The Thai market of the occult has been visibly on the rise since the end of the Cold War (Jackson 2014). Still known to tourists by the eyebrow-raising catchphrase the ‘land of smiles’, the kingdom, after all, is plagued by the biggest income gap in the world, with 1 percent of the population controlling 66.9 percent of the country’s wealth (Macan-Markar 2019). In Buddhist temples, saffron-clad monks, the assumed epitome of religious orthodoxy, specialise in the production of amulets (phra khrueang) that attract cash to their lucky owners. In slums, spirit mediums (rang song) become possessed in order to reveal winning lottery numbers to fervent disciples (luk sit). Along roadsides, diviners proliferate at night, aspiring to make their way to the marbled hallways of companies like CP. A thriving economic sector in its own right, divination boasts astronomic figures: according to a study conducted by Kasikorn Bank, in 2005, Thai people spent 4,000 million baht (roughly 132 million USD) on fortune-telling, excluding related ritual services (Kasikorn Research Center 2005). The same amount was spent, earlier in 2020, to move all overhead electricity cables underground in some areas of Bangkok: a public project hailed as the fifth most expensive of the year (Thailand Government Spending 2020).
International discourse generally depicts the accumulation of wealth as being in opposition to Buddhist morality. Yet this is a gross simplification if not outright Orientalism. Dominant Thai discourse is that wealth, along with all other good things, flows naturally to moral people (see Lotus Happiness 2017), those whose actions (kan kratham) align with the Dharma (thamma). Particularly since Thailand’s entry into the war against communism in Indochina, success in capitalist domains—very much like the Protestantism of Max Weber (1958)—has crystallised as a sign of elevated moral standing, the ‘fruit’ (phon) of meritorious past action (bun barami) (Gray 1986). The late King Bhumibol Adulyadej (r. 1946–2016), worshipped as ‘thammaracha’ (a monarch who rules in accordance with the Dharma) and regarded as the most meritorious being in the kingdom, thus became, as it turned out, the world’s richest royal (Puangchon 2018). Enormous wealth flowed to him from obscure sources indeed, as if by magic (Handley 2006, 363–93).
In Theravada Buddhism, the Dharma, i.e. the Buddha’s teachings and the reality they describe, is the ultimate cosmic law. Because the cosmos is believed to be subject to impermanence (anijja), the rules that govern it are in a state of flux, requiring constant study to identify new formations (Siani 2018). It is here that diviners come into play. As morally suspect figures, with their abstruse calculations, they seek to unlock the secrets of a fluctuating cosmic-cum-economic order, the prescriptions they offer up to clients (luk kha) addressing the most efficacious ways to ‘make merit’ (tham bun) under always uncertain circumstances: specific prayers, say, rather than exotic rituals. The Dharma constituting at once a moral and natural law, these prescriptions align action with the natural/supernatural, identified as the course of celestial bodies and auspicious moments.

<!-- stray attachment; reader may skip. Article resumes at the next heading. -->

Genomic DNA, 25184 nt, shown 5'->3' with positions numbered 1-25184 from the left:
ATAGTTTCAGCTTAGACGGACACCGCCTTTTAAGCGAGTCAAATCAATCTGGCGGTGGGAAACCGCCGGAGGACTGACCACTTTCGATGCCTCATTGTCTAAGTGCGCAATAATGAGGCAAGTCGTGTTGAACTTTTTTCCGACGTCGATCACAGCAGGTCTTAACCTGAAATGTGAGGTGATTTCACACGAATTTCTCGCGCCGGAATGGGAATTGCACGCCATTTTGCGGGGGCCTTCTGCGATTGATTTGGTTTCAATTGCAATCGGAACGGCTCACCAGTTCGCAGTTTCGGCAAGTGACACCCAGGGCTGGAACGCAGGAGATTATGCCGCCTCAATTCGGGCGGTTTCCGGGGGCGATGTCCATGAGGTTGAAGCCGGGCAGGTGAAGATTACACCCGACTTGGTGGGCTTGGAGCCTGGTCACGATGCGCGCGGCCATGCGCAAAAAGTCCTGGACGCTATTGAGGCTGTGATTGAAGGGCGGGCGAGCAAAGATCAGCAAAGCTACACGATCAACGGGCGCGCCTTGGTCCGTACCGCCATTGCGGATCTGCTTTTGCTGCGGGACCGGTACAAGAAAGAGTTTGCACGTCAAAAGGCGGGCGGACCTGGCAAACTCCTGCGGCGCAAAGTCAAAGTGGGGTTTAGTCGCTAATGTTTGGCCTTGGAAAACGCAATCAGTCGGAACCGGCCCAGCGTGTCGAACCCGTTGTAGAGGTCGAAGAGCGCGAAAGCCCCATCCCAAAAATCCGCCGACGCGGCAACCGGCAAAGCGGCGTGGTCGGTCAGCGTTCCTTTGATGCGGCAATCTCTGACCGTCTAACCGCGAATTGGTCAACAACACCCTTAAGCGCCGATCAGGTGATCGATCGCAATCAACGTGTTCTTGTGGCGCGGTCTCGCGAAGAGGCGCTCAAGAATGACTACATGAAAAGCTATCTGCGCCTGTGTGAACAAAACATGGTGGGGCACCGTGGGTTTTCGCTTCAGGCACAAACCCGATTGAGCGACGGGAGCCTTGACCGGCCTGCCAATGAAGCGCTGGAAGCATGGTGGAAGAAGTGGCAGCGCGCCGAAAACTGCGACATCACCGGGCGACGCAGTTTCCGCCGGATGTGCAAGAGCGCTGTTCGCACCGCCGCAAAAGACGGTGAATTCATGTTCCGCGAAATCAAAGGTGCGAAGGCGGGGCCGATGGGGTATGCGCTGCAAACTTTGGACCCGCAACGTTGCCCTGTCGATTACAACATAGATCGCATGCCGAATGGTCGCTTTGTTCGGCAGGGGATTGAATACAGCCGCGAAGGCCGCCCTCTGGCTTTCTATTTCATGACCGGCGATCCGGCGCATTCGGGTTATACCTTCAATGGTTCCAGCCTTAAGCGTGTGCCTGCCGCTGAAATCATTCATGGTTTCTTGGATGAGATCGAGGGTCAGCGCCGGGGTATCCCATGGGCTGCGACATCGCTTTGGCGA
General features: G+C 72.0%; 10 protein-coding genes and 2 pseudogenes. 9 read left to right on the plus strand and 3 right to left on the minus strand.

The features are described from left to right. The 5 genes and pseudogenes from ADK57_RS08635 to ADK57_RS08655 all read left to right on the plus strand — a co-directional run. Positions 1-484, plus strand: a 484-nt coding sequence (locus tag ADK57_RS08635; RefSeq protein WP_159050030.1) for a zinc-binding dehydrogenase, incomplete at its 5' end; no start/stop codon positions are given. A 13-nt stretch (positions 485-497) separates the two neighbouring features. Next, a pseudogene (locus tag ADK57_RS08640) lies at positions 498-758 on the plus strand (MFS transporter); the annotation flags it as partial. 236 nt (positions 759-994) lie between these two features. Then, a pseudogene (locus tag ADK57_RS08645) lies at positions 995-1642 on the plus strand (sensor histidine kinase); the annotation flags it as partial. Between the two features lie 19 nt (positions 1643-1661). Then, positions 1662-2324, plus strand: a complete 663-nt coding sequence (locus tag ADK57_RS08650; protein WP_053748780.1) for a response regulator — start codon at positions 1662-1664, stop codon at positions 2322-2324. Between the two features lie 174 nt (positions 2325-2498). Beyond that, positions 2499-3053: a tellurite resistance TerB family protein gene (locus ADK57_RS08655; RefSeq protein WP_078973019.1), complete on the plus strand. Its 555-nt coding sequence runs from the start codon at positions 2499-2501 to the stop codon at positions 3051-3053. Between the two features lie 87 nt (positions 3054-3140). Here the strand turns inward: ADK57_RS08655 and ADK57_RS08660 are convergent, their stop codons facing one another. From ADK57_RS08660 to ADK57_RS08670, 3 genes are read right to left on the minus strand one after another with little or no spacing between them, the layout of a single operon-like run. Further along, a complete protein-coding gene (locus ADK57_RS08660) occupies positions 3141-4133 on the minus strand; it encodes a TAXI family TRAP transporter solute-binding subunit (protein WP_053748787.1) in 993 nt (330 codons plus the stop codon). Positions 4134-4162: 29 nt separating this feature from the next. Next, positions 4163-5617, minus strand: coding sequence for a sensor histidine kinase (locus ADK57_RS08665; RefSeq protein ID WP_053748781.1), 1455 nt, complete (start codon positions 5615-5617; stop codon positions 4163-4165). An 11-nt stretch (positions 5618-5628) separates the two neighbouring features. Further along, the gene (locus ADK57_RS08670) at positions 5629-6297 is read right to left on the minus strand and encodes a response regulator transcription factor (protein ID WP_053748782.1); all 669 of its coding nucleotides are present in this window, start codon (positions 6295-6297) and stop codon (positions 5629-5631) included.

A Roadside Master Learns, Then Teaches
Roadside practitioners view more distinguished colleagues with a mix of admiration and envy, analysing their work in the hopes of gaining insight into distinct tricks and techniques. Diviners who help billionaires make money, it is reasoned, must necessarily know more of the perfect alignment of action and cosmos than those who advise mere labourers and white-collar workers. Hence, for an ambitious roadside master, two skyscrapers on the Chao Phraya River become the ultimate case study. A former monk, he is always on the lookout for new ways to satisfy his customers.
Some might think that what he does—advising others on how to make money—is quite lowly; improper, even, for one who used to don the saffron robes. From his perspective, however, things look quite different. ‘People assume diviners are only here to tell people’s fortunes,’ he concludes, referencing a discourse common among his colleagues. ‘In fact, what we teach is the Dharma.’
Photo Credit: Bangkok Lights, Anton Strogonoff.